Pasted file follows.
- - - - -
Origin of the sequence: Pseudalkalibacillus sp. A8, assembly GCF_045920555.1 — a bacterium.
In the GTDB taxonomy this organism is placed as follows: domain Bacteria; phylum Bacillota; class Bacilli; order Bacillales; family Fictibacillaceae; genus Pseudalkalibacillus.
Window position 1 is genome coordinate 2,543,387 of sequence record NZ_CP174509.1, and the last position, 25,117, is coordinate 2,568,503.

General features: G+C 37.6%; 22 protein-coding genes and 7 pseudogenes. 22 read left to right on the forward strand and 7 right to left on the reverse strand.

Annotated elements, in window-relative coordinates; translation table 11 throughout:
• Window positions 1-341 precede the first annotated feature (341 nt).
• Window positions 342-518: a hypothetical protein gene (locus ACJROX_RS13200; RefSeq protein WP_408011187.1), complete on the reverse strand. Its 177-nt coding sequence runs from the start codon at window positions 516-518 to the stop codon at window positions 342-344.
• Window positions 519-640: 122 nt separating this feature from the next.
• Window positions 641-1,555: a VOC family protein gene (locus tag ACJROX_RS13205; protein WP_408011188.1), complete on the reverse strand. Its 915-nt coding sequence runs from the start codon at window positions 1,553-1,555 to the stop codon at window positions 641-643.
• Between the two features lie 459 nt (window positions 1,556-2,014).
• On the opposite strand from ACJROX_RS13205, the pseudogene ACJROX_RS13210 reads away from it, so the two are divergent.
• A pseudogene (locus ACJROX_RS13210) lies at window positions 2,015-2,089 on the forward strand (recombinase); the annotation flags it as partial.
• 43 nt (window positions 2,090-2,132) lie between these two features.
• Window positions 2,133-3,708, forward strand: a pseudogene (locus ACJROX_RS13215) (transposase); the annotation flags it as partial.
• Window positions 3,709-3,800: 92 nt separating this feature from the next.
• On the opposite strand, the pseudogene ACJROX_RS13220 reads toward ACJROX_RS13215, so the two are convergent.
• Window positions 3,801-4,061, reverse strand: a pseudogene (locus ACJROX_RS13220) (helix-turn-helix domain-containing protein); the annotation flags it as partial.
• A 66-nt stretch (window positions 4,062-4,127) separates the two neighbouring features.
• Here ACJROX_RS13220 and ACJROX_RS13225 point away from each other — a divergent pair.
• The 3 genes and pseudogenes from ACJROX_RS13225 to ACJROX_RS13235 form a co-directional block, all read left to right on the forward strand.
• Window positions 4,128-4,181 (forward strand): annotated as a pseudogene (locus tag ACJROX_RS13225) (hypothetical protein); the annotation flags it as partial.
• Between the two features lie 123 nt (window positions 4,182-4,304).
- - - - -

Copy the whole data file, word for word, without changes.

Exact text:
Origin of the sequence: Pseudalkalibacillus sp. A8, assembly GCF_045920555.1 — a bacterium.
In the GTDB taxonomy this organism is placed as follows: domain Bacteria; phylum Bacillota; class Bacilli; order Bacillales; family Fictibacillaceae; genus Pseudalkalibacillus.
Window position 1 is genome coordinate 2,543,387 of sequence record NZ_CP174509.1, and the last position, 25,117, is coordinate 2,568,503.

General features: G+C 37.6%; 22 protein-coding genes and 7 pseudogenes. 22 read left to right on the forward strand and 7 right to left on the reverse strand.

Annotated elements, in window-relative coordinates; translation table 11 throughout:
• Window positions 1-341 precede the first annotated feature (341 nt).
• Window positions 342-518: a hypothetical protein gene (locus ACJROX_RS13200; RefSeq protein WP_408011187.1), complete on the reverse strand. Its 177-nt coding sequence runs from the start codon at window positions 516-518 to the stop codon at window positions 342-344.
• Window positions 519-640: 122 nt separating this feature from the next.
• Window positions 641-1,555: a VOC family protein gene (locus tag ACJROX_RS13205; protein WP_408011188.1), complete on the reverse strand. Its 915-nt coding sequence runs from the start codon at window positions 1,553-1,555 to the stop codon at window positions 641-643.
• Between the two features lie 459 nt (window positions 1,556-2,014).
• On the opposite strand from ACJROX_RS13205, the pseudogene ACJROX_RS13210 reads away from it, so the two are divergent.
• A pseudogene (locus ACJROX_RS13210) lies at window positions 2,015-2,089 on the forward strand (recombinase); the annotation flags it as partial.
• 43 nt (window positions 2,090-2,132) lie between these two features.
• Window positions 2,133-3,708, forward strand: a pseudogene (locus ACJROX_RS13215) (transposase); the annotation flags it as partial.
• Window positions 3,709-3,800: 92 nt separating this feature from the next.
• On the opposite strand, the pseudogene ACJROX_RS13220 reads toward ACJROX_RS13215, so the two are convergent.
• Window positions 3,801-4,061, reverse strand: a pseudogene (locus ACJROX_RS13220) (helix-turn-helix domain-containing protein); the annotation flags it as partial.
• A 66-nt stretch (window positions 4,062-4,127) separates the two neighbouring features.
• Here ACJROX_RS13220 and ACJROX_RS13225 point away from each other — a divergent pair.
• The 3 genes and pseudogenes from ACJROX_RS13225 to ACJROX_RS13235 form a co-directional block, all read left to right on the forward strand.
• Window positions 4,128-4,181 (forward strand): annotated as a pseudogene (locus tag ACJROX_RS13225) (hypothetical protein); the annotation flags it as partial.
• Between the two features lie 123 nt (window positions 4,182-4,304).